Monday, June 21, 2010


Over the last few years we have seen use of IT in the voting. We now have e-voting machines. Some people also talk about online voting and then their are tons of debates about security of such mechanisms.

Lets assume for a while that security concerns will be addressed sometime in the future. That just leaves us with the same old democracy just happening online. I think the next level of democracy should not be limited to just "automation" of the voting process. Technology can play a vital role in defining what democracy of the future looks like. Think of why we have to choose our representatives and why only once in five years? It is a technical problem. You can't have a billion people come together and sit under one roof and decide about their future. The machinery was designed to solve this very problem. family, small villages and corporate boardrooms don't have representatives, they don't need as all stake holders can fit in one room.

In next four five years everyone in India will have a mobile phone (if they don't have it already). All reality shows are doing voting using SMS to choose their top stars and making money along the way. If people can vote for their favorite starts every week, why can't they choose their representatives every week. Why can't they suspend their vote for the representative for a week and choose to participate directly in the law making.

Today many people in India will be willing to cast their vote in favor of a candidate for may be Rs 500 - Rs 1000. Since a single winner is elected per constituency, depending upon number of candidates in election, all you need is may be 10%-20% votes to get elected. For a five year term, per day cost of vote is less than a rupee.

What If:
  • Their were no elections
  • You could vote using SMS, any time of the day, week, month, year
  • You could change your vote anytime
  • You could split your vote 
  • You could loan your vote to someone who you think can better decide how you use your vote
  • If their was no parliament, everything happens over Goto-Meeting and as many people who want to participate directly or through their representatives could participate.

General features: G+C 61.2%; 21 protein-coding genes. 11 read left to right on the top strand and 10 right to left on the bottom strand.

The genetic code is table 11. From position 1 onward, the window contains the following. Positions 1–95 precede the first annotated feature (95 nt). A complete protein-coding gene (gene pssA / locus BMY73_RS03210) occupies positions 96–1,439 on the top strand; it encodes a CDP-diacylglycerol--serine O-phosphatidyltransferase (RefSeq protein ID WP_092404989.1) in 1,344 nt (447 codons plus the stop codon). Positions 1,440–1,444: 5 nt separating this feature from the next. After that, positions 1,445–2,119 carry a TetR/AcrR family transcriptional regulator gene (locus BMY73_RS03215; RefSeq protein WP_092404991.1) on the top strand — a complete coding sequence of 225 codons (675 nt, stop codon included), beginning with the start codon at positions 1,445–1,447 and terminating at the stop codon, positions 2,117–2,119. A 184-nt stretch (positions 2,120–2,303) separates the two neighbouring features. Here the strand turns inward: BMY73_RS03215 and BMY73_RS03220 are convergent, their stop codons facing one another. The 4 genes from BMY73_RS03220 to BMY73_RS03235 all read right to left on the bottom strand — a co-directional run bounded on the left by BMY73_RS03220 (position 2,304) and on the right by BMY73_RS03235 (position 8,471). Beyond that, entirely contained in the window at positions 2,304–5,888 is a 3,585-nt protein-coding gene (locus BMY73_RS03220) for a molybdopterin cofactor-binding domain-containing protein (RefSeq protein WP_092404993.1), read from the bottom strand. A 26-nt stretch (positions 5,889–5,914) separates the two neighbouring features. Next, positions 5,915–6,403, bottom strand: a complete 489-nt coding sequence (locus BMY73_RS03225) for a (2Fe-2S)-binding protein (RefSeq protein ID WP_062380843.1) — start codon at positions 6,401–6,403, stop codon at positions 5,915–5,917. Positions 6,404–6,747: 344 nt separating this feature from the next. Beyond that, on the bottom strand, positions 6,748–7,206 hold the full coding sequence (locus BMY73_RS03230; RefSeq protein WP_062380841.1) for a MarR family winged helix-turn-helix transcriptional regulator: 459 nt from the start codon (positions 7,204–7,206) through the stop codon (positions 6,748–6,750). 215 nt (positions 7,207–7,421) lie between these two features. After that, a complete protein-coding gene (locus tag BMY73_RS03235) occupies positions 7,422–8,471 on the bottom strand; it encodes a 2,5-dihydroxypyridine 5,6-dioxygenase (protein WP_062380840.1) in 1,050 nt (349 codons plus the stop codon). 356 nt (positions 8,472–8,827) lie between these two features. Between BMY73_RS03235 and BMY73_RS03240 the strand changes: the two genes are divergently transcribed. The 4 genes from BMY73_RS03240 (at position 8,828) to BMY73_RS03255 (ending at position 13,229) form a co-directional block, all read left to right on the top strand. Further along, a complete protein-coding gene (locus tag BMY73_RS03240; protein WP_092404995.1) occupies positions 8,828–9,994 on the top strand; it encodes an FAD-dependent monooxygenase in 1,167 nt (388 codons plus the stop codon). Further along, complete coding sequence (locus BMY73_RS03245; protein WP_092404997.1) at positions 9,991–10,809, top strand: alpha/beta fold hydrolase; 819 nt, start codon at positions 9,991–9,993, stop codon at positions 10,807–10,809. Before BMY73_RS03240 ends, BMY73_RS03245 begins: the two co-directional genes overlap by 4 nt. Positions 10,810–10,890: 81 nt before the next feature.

Basically the whole election process becomes flexible in terms of time (duration of being a representative) and in space (number of representatives). Think of it like a stock exchange for politics. A true representative of public's political sentiments.

What do we get:
  • People who sell their vote, get a better price throughout their lives
  • People are always in control, politicians are always on toes
  • Much better participation of people. Everyone can find time to send one SMS (from anywhere)
  • The whole disconnect of "people" and "government" goes away as people are government - all the time. 
  • No need for nominations. Anyone can make anybody else their representative and let them choose their representative or participate themselves. 
  • If you want to do good for the country, convince people first

Friday, June 11, 2010

Taking Input - Program/UI

I went to pay the electricity bill at BDA. The machine refused to read the bar code on the bill, so I choose the manual method. I had to fill about seven or eight fields. I couldn't find three of them on the bill and gave up. I am sure the bar code doesn't encodes all of inputs, but possibly some unique number which can find out all the eight fields that the machine wanted me to enter. If electricity department could print the number represented by bar code in decimal digits on the bill itself, I could have easily paid my bills and had to just enter one number.

Passport form is another example of the same problem. You need to write your address at least 4 times at various places. Simple website would go a long way.

Any website which wants to know your country will invariably show you a dropdown  with more than 200 entries. Auto complete would be so much nice to use.

Car is a great example of good user interface. Steering is large enough to control turn, only five gears, not two and not twenty, just right, clutch, brake and accelerator. Minimal and complete. It takes couple of weeks to get used to it, but after that it works well. The feedback is immediate and speed/fuel/rpm monitoring is right in front. The big horn to shout is right on the steering, along with indicators. Each of the controls are of a certain size and at a certain distance from the driver and I bet that is the metric of importance/frequency of use of the control.

I wish someone writes a UI framework which can use user feedback (not another form but by logging what user does with the UI) to make it easier for the user to use the UI.  It could hide the features which are not used, keep a cache of recently used features, increase/decrease size of the buttons (clickable, touchable area) to make it easy to click or may be allow user to create a shortcut. Microsoft Office does some of these things and I guess others can do it too and probably do a much better job of it.